Last updated: 14 April, 2015

Iran mistreating detained US reporter: newspaper

The Washington Post on Tuesday denounced a lack of access to legal counsel for its reporter detained in Iran, maintaining that the journalist "has done nothing wrong."

The latest statement from the US daily came a day after it denounced allegations of espionage against Tehran-based journalist Jason Rezaian, who has been jailed since last July.

Washington Post executive editor Martin Baron, in his second statement in two days on Rezaian’s detention, said some reports about legal counsel had been misleading.

Baron criticized the “unacceptable lack of access to legal counsel through nearly nine months of detention in Iran” for the reporter.

The statement said Rezaian’s lawyer, Leila Ahsan, was misunderstood when quoted as saying that she could meet with him “anytime.’’

“Jason has still not held a substantive discussion with Leila,” Baron said in the statement.

“Their only meeting took place several weeks ago in a judge’s chambers before Leila had formally been designated as his counsel. They were not permitted to discuss Jason’s case or the charges he faces, which still have not been publicly disclosed.”

Rezaian is set to meet with the attorney next week but the limited one-hour session will be the only one permitted in preparation for a trial, which could take place in early May, according to the Post.

“The idea that Jason — or anyone — could be allowed only one hour with a lawyer before standing trial on serious charges is simply appalling,” Baron said.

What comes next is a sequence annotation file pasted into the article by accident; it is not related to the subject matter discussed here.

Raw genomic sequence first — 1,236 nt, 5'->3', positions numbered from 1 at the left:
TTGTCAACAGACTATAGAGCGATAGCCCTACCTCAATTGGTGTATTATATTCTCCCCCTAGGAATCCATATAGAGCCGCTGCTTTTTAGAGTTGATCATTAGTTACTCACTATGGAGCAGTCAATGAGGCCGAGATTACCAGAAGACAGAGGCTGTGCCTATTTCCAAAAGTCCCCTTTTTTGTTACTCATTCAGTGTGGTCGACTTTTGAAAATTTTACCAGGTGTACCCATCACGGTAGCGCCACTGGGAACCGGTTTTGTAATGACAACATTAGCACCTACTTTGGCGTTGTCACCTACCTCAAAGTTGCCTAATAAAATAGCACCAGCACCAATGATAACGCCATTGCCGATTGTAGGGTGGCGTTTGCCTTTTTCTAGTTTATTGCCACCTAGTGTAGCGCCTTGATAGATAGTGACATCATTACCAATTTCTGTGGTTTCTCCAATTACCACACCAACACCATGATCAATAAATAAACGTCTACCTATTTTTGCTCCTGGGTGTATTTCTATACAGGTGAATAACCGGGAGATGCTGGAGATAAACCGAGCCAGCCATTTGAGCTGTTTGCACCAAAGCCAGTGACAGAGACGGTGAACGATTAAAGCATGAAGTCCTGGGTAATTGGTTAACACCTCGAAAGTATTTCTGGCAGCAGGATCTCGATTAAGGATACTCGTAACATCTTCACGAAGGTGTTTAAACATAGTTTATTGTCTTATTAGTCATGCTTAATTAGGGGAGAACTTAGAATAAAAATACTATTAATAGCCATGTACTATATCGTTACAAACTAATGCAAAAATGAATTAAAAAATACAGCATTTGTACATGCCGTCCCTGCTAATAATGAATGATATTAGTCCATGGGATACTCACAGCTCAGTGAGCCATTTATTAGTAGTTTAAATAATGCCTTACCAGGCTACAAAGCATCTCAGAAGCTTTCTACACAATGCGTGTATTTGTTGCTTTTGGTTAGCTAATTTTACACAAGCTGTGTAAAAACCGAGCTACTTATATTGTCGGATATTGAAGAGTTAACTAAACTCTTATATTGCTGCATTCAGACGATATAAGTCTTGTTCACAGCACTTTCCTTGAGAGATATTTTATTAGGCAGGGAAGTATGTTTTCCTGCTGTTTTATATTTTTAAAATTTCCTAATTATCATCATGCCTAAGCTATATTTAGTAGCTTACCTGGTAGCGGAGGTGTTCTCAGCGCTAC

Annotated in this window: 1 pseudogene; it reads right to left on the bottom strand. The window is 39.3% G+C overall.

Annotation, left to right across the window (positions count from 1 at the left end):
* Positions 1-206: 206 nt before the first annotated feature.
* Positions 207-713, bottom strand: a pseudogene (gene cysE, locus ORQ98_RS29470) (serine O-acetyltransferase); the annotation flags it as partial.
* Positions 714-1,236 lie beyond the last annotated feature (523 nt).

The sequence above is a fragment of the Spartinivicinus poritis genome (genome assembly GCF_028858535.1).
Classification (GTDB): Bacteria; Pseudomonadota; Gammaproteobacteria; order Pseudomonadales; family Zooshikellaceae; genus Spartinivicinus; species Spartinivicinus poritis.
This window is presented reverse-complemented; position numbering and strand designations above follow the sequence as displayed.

“These kinds of Kafkaesque restrictions reflect the abject unfairness that Iran has shown at every turn in its handling of Jason’s case.”

He added that Rezaian “is an accredited Washington Post journalist who has done nothing wrong, yet since his arrest last July 22 he has been subjected to harsh interrogation, months of solitary confinement, and to poor living conditions that have had a serious impact on his health.”

Rezaian, a dual US and Iranian citizen, was detained by Tehran in July 2014, but no charges were reported until the Fars news agency said Sunday he would be tried on charges of espionage and crimes against national security.

Fars, considered to be linked to the Revolutionary Guards, said the journalist was accused of “selling Iran’s economic and industrial information” to US intelligence.

The news comes just days after Washington and Tehran reached a landmark agreement which would curb Iran’s nuclear program and potentially lift economic sanctions.